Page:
Is it Worth it to Refinance Your Home Loan?

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There comes a time in the life of every homeowner when they have to make a decision about whether to refinance or not. Refinancing a home is a big decision because you have to take another loan out all over again. Refinancing is a smart financial move in some circumstances because it can actually help you to save money and eliminate debts. The key is to know when it’s the right time for a refinancing decision and when it’s the wrong time.

Lower Interest Rates

One of the key signs that it is time to refinance your home loan is when interest rates have dropped substantially from your original loan amount. Let’s assume you financed your home originally at an 8% interest rate. That rate may have been fine for the early 2000’s but interest has dropped substantially since then. Since you can now get a loan with a 4% interest rate, it would be a smart move to refinance your existing loan. You could save some money on your monthly payment while cutting your monthly interest payments in half.

Better Loan Terms

A 30 year mortgage seems like a good option when you first purchase a home because it allows you to get in the house that you always wanted. After a few years in your home, you may decide that you want to pay your balance off a lot quicker. One of the ways to do this is by refinancing your loan and taking a shorter loan term. A 15 year mortgage for example will increase your mortgage payment but reduce your mortgage years. You will pay more money on a monthly basis but save hundreds of thousands of dollars in interest over the life of your loan. You will also eliminate your biggest debt in a shorter time period.

Changing The Loan Type

A lot of people got stuck with adjustable rate mortgages earlier in the decade. These mortgages had very low teaser rates that allowed people to buy more house than they could afford. After a few years however the interest rate readjusts and your mortgage payment will balloon. If you have an adjustable rate loan that is readjusting to a much higher rate then it is smart to consider refinancing. Changing from an adjustable rate mortgage to a fixed rate mortgage will save you some cash and give you some predictability as to what your mortgage payment will be.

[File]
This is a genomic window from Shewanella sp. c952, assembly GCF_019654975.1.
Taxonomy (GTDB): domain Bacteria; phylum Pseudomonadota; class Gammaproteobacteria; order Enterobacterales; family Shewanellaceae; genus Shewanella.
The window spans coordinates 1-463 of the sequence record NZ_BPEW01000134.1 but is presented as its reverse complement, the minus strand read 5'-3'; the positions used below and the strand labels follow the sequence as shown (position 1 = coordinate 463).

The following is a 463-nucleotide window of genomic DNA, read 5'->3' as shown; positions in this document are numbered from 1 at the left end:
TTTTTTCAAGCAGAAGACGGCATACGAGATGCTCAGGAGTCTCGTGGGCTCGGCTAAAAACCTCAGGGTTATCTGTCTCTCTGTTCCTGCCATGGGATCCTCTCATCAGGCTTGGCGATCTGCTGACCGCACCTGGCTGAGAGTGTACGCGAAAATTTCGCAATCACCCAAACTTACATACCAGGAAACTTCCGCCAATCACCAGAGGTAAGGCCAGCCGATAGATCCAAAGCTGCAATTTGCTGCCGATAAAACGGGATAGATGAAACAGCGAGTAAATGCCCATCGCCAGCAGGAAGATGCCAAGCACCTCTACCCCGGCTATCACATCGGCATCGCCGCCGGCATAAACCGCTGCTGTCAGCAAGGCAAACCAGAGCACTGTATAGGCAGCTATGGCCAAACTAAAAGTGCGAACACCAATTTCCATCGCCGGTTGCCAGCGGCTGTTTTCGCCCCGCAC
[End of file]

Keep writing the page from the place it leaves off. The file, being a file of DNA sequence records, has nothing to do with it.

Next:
Debt Consolidation

If you have never refinanced your home before then you may be surprised at the amount of equity that you can take out via home loans. Tapping into the equity in your home is not a bad idea if you use the money to send the kids to college, improve the house, or pay off some long standing high interest debt. It makes sense to take $30,000 in equity out of your home at a 4 or 5% rate to pay off $30,000 in credit cad debt at a 29% interest rate. You can repay the money borrowed faster and get yourself out of debt at a quicker rate.

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Money

Derek

AUTHOR Derek

My name is Derek, and I have my Bachelors Degree in Finance from Grand Valley State University. After graduation, I was not able to find a job that fully utilized my degree, but I still had a passion for Finance! So, I decided to focus my passion in the stock market. I studied Cash Flows, Balance Sheets, and Income Statements, put some money into the market and saw a good return on my investment. As satisfying as this was, I still felt that something was missing. I have a passion for Finance, but I also have a passion for people. If you have a willingness to learn, I will continue to teach.